Police costs worthy of fresh look, too
Whatever else you might say about the recent recession and prolonged recovery, it certainly has taught us in the suburbs to see many things in a new light.
Sacred cows and things "always done that way" have gotten a shake-up. Sometimes the results are good, sometimes not, but there's no denying the benefit of giving a fresh look.
Consider suburban police forces, for instance. Public safety long has been a key part of the suburban zeitgeist, right up there with good public schools and plentiful parking.
It's expensive, of course. Costs per resident for full-time police officers range from $75 in Gilberts to $1,574 in Rosemont, with 66 other suburbs falling somewhere in between, as Daily Herald Staff Writer Jake Griffin wrote in Wednesday's Daily Herald.
It's difficult to compare numbers -- there are no set guidelines for police staffing, and towns like Rosemont that spend the most on policing sometimes charge residents the least, thanks to entertainment, hotel and business tax revenue.
But it is enlightening to look at the creative approaches some suburbs have used to cut police costs -- ideas that might be ripe for other towns to consider.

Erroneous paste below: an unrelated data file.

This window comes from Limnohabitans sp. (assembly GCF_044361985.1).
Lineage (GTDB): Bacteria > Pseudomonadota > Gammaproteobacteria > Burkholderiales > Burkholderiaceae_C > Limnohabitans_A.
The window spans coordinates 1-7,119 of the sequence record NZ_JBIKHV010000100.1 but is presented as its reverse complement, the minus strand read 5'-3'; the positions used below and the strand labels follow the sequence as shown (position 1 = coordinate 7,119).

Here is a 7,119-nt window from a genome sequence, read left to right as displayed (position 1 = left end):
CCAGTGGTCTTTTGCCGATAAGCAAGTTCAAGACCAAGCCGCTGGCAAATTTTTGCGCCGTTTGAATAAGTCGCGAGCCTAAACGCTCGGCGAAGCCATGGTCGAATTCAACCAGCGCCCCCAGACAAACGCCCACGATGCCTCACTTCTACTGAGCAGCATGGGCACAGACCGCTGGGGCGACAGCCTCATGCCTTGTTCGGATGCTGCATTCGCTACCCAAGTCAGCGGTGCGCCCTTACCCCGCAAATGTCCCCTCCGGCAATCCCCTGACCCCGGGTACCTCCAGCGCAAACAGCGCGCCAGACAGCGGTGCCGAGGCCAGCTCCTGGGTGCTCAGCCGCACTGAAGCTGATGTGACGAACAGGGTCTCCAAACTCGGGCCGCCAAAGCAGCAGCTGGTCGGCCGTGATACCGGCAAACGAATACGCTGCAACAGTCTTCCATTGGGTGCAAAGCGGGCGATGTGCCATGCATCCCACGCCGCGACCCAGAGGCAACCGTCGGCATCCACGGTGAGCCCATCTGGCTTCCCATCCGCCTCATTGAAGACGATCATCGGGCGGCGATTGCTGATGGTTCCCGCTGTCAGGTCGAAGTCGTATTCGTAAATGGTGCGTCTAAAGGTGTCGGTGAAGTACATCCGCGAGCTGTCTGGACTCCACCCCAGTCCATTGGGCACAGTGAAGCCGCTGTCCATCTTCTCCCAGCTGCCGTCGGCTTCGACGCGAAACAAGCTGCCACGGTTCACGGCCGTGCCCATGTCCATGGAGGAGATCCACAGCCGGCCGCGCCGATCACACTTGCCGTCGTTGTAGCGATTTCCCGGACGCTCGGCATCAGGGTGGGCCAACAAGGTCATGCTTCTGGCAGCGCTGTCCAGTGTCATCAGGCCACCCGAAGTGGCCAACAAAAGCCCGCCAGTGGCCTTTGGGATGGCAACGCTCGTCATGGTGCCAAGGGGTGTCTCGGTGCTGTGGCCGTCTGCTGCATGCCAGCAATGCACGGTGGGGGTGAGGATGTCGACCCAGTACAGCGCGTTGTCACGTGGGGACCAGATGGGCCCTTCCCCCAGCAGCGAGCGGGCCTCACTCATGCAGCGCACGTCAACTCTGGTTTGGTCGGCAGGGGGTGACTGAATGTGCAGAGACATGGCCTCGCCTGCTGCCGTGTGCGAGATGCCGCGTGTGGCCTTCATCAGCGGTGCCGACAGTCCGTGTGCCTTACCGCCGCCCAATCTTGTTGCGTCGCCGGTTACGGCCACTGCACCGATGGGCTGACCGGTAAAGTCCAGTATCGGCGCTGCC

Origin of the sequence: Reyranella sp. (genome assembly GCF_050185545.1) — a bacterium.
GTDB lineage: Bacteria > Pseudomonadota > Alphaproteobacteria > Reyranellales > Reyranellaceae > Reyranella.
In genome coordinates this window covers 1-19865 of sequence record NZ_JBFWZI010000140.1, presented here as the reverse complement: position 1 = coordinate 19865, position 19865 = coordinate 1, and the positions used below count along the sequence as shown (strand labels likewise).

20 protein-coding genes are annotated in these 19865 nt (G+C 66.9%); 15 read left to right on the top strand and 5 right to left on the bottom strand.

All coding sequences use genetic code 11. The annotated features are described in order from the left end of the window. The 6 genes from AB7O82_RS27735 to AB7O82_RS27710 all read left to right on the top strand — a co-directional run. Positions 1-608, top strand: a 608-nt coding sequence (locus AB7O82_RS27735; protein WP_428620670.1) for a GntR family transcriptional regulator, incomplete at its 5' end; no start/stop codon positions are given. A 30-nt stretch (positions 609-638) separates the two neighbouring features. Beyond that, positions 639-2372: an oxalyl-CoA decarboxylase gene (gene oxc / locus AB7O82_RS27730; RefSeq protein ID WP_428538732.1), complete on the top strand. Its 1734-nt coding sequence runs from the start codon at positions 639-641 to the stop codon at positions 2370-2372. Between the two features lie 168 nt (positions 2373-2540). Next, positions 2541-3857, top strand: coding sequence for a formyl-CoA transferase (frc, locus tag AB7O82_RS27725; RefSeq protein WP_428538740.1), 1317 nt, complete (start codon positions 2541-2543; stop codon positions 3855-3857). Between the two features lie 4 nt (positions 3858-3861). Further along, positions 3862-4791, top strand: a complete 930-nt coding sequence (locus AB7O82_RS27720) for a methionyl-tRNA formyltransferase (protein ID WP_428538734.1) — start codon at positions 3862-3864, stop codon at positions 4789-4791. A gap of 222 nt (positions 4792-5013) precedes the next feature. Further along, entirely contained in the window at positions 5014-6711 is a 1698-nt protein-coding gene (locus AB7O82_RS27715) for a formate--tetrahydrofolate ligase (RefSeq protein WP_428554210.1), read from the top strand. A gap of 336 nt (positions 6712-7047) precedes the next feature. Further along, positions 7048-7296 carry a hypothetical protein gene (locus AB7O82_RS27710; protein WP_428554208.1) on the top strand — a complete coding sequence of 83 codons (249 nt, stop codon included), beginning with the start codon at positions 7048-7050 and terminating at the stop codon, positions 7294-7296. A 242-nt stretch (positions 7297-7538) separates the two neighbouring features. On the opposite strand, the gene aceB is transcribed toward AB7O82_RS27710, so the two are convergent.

Cook County and Winfield, for instance, are just the latest to consider whether having both county and municipal police forces is too much duplication at too high a cost to the public. Cook County President Toni Preckwinkle is pushing for suburbs to annex the county's scattered unincorporated neighborhoods so she can eliminate sheriff's patrols and save the county -- and taxpayers -- money. Winfield, conversely, is in the midst of a contentious debate over dismantling its police department and turning police protection over to the DuPage County sheriff, possibly saving the village $1 million a year.
Some towns are looking into combining forces, so to speak. West Dundee and Sleepy Hollow recently considered sharing police services, with West Dundee proposing operating a police department and much-smaller Sleepy Hollow contracting for services. Ultimately, the desire for autonomy won out in Sleepy Hollow, reflecting a common sticking point. But leaders of other towns think differently and contract police patrols are a rising phenomenon.
Other police departments contract for dispatching services to save money. Last year, Lakemoor hired Wauconda to handle dispatching for its residents. Wauconda also dispatches for Tower Lakes.
Warrenville Police Chief Raymond Turano says he relies on overtime and part-time police to pick up the slack for two unfilled full-time positions.
Public safety is of top importance, of course. After all, "there's no Mayberry anymore," Oakbrook Terrace Trustee Frank Vlach pointed out.
But does that imperative preclude doing some things differently? Certainly not.